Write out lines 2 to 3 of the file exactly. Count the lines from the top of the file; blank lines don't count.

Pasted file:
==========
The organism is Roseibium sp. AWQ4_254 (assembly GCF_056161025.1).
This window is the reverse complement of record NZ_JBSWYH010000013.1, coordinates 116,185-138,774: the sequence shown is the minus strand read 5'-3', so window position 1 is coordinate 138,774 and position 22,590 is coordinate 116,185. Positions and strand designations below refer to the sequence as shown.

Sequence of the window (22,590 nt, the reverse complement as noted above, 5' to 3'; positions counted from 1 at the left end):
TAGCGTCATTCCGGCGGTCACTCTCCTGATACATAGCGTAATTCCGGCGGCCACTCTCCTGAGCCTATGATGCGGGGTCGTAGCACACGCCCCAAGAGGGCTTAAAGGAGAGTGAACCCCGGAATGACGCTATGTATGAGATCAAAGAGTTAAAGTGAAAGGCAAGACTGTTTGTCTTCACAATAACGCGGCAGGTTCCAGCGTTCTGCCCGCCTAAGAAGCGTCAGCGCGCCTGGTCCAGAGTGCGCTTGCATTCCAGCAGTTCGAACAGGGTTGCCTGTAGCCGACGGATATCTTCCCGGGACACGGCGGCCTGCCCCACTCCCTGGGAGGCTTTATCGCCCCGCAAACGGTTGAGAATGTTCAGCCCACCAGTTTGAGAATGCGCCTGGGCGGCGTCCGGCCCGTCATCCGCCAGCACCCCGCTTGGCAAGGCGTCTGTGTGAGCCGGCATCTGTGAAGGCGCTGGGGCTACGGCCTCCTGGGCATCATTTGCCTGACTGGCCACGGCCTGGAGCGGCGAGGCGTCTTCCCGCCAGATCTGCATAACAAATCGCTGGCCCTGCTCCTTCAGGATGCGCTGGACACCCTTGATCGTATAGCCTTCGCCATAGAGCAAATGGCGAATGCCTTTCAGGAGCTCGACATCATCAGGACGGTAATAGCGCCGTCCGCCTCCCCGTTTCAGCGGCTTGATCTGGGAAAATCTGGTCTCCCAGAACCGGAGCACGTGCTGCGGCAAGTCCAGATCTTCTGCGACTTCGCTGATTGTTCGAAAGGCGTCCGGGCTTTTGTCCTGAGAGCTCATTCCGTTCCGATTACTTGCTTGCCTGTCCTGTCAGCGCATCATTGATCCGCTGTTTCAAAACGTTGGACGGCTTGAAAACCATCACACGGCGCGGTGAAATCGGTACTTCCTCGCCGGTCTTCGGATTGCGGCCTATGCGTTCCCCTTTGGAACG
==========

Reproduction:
This window is the reverse complement of record NZ_JBSWYH010000013.1, coordinates 116,185-138,774: the sequence shown is the minus strand read 5'-3', so window position 1 is coordinate 138,774 and position 22,590 is coordinate 116,185. Positions and strand designations below refer to the sequence as shown.

Sequence of the window (22,590 nt, the reverse complement as noted above, 5' to 3'; positions counted from 1 at the left end):